The storm categories of recent hurricanes Harvey, Irma, and Maria rose surprisingly quickly. They all began as tropical storms with winds at speeds under 100 kilometers per hour (about 62 miles per hour), and in only a matter of hours, they became category 4 and 5 hurricanes with sustained maximum winds from 210 kilometers per hour to 298 kilometers per hour (about 130 to 185 miles per hour). The effects of Harvey were felt severely in Houston. Irma caused damage and destruction in Barbuda, St. Barts, St. Martin, Antigua, the Virgin Islands, the north coast of Puerto Rico, the north coast of the Dominican Republic, the north coast of Haiti, the north coast of Cuba and the whole south and west of Florida. Maria’s destructive forces whopped Dominica and Puerto Rico, with lesser damage in the northeastern part of the Dominican Republic. And then there was Ophelia, which took an unusual route, ending up at the northwestern shores of Ireland and Scotland. Taken all together, these hurricanes confirm that, as of September and October of 2017, we are experiencing the effects of climate change. If we negate that reality, we are refusing to read the messages nature is sending us.
By now we all know that the exponential increase in carbon dioxide in our atmosphere – which is the fruit of industrial development that since 1950, has depended primarily on the use of fossil fuels – has contributed to preventing the escape of solar radiation reflected by the earth. We also know that the accumulation of trapped heat has raised temperatures on our planet: The average global temperature is now 1.2 degrees Celsius (about 34 degrees Fahrenheit) above the global average before 1950. Add to that the fact that 2014 was the warmest year since 1880, that 2015 was warmer than 2014, and that 2016 was warmer than 2015, and one can conclude that the rise in global temperatures should be alarming. Higher tropical temperatures lead to larger quantities of water vapor, which feeds and strengthens hurricanes.
Although almost all of us ask what our worldwide political leadership is doing to reduce this rapid increase in temperatures, few of us ask what we can personally do to reduce carbon dioxide emissions. Many people don’t know that each time we use 100 kilowatts per hour of electrical energy derived from fossil fuel sources, we are sending 65 kilograms (about 143 pounds) of carbon dioxide into the atmosphere. Similarly, each time we drive 100 kilometers (about 62 miles), we emit 15 kilograms (about 33 pounds) of carbon dioxide. So a middle class family of four that consumes 700 kilowatts per hour of fossil fuel electric energy per month is responsible for 5,400 kilograms (about 11,900 pounds) of carbon dioxide per year. If this family drives 10,000 kilometers (about 6,213 miles), it is responsible for an additional 1,600 kilograms (about 3,527 pounds) of carbon dioxide. The total carbon footprint of this family in a year then would be 7,000 kilograms (about 15,432 pounds) of carbon dioxide, or more than 7 tons. In a 75-year timespan, this would multiply to over 525 tons of carbon dioxide.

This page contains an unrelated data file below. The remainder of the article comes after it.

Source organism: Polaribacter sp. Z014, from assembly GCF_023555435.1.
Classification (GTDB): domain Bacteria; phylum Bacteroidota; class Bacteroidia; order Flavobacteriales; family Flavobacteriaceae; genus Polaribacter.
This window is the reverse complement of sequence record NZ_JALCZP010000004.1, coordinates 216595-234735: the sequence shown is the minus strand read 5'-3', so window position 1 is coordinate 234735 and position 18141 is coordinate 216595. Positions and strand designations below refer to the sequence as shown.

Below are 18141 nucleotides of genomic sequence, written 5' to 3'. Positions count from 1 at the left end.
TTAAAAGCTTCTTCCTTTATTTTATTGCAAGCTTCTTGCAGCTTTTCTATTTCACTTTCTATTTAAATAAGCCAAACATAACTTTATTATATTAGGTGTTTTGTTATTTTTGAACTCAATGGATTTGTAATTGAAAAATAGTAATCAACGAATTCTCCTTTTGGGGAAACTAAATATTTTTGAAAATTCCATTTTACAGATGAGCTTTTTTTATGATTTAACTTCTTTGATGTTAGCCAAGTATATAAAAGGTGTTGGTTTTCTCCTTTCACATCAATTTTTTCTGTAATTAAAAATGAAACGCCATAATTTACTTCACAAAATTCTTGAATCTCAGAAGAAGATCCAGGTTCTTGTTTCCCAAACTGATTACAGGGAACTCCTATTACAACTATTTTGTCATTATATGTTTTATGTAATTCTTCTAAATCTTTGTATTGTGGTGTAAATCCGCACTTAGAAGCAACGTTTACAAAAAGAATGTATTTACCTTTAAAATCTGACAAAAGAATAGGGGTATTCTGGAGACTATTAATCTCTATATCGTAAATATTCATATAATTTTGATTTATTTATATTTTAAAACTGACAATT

Many may not know that the planet’s early volcanic eruptions emitted huge quantities of water vapor, producing the first rains and the first seas. At the same time, these volcanoes emitted large quantities of carbon dioxide, which was integrated into the earth’s atmosphere. The seas trapped some of the carbon dioxide, and it was converted into limestone, and as trees evolved they learned to use water and carbon dioxide in the process of photosynthesis. Ever since then, trees have been storage spaces for carbon dioxide. A hectare of forest, which is 10,000 square meters (or about 2.5 acres), can hold about 262 tons of carbon dioxide in 75 years. Given our previous figures, that means that a family that plants 2 hectares (about 5 acres) of forest would have enough trees to capture the 525 tons of carbon dioxide that it produces through its consumption of fossil fuels from electricity and automobile use.
If there were a mechanism to educate the population about this correlation, families, industries, public institutions, unions and nongovernmental organizations would participate more actively in reforestation programs to help the earth maintain its equilibrium. Unfortunately, reality shows that societies have done exactly the opposite. Instead of reforesting to increase our capacity to absorb carbon dioxide, we have eliminated nearly 65 percent of the globe’s forest cover. So we have reduced the forests’ ability to trap carbon dioxide by 65 percent, and all that untrapped gas will be released freely into the atmosphere, contributing to ever threatening climate conditions. So we can predict that the earth will keep getting warmer, producing more hurricanes – and odder storms. As of now, we are presented with two grave and worrisome realities. First, our carbon dioxide emissions are still rising. Second, our forests are shrinking.
It is urgent that we stop pillaging our forests, that we reduce our carbon dioxide emissions and that we develop and implement reforestation programs on a global scale.